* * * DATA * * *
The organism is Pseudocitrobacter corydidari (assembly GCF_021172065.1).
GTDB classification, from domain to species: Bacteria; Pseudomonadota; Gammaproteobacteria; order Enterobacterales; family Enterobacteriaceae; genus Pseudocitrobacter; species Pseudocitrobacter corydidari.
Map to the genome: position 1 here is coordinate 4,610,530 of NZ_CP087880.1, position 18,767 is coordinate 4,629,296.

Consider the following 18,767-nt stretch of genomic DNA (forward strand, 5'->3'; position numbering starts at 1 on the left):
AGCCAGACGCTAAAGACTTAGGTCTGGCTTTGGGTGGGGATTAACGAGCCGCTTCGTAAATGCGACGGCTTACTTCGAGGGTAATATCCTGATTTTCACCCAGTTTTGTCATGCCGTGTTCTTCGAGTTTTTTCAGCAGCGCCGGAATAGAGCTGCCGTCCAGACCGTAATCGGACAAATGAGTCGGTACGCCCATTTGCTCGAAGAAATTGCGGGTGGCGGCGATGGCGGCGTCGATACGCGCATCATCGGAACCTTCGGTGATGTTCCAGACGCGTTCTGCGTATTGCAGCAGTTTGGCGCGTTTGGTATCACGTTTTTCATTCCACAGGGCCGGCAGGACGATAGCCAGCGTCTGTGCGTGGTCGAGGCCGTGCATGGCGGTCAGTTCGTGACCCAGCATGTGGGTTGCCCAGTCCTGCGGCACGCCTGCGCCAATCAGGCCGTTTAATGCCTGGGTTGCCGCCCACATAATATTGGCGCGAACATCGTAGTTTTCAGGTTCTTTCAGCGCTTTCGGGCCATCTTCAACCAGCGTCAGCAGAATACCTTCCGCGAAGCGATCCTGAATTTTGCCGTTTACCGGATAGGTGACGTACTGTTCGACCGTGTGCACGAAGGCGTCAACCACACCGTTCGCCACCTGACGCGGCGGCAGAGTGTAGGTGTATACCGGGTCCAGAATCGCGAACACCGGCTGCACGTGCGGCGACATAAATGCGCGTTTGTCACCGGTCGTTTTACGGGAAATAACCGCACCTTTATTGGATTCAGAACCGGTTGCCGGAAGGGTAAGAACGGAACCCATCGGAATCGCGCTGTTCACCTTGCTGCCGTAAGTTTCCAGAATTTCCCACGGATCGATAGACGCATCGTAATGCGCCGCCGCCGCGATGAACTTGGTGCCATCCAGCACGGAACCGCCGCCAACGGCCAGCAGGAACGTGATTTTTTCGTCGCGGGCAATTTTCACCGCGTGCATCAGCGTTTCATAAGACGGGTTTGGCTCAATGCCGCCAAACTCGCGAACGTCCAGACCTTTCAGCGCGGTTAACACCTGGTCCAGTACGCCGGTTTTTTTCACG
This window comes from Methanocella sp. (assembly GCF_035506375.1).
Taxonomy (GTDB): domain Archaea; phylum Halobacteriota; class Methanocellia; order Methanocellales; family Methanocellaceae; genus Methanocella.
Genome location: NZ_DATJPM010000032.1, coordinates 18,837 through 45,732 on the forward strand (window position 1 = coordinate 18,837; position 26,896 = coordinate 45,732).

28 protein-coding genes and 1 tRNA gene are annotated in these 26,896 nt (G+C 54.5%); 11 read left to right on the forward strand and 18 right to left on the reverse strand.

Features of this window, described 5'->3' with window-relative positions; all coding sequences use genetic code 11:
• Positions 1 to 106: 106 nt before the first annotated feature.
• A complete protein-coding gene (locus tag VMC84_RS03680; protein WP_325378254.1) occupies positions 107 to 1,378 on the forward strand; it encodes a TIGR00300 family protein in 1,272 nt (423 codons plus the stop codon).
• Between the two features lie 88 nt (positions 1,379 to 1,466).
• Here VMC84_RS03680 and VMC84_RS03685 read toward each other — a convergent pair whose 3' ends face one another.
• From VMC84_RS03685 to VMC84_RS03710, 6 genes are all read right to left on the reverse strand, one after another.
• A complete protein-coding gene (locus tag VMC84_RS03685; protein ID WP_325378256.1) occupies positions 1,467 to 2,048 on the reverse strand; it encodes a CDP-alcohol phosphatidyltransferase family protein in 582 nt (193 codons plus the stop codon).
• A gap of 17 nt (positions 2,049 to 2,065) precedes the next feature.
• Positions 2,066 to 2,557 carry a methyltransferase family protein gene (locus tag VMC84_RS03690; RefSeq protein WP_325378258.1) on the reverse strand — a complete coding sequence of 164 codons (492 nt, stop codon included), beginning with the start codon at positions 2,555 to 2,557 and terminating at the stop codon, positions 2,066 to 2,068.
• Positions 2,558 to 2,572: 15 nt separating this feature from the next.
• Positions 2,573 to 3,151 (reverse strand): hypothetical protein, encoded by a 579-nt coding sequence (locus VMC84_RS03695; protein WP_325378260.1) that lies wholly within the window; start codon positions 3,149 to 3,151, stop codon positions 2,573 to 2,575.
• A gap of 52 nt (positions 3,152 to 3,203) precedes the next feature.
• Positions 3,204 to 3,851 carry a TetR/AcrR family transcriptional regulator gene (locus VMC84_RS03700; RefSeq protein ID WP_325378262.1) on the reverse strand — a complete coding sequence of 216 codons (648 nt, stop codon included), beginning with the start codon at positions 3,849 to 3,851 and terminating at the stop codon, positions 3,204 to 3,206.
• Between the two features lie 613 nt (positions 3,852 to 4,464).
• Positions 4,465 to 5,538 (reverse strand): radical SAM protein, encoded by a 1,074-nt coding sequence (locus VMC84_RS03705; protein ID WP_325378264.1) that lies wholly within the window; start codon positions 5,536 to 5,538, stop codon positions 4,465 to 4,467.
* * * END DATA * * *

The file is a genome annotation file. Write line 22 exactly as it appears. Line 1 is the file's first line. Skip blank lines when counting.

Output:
• Positions 3,204 to 3,851 carry a TetR/AcrR family transcriptional regulator gene (locus VMC84_RS03700; RefSeq protein ID WP_325378262.1) on the reverse strand — a complete coding sequence of 216 codons (648 nt, stop codon included), beginning with the start codon at positions 3,849 to 3,851 and terminating at the stop codon, positions 3,204 to 3,206.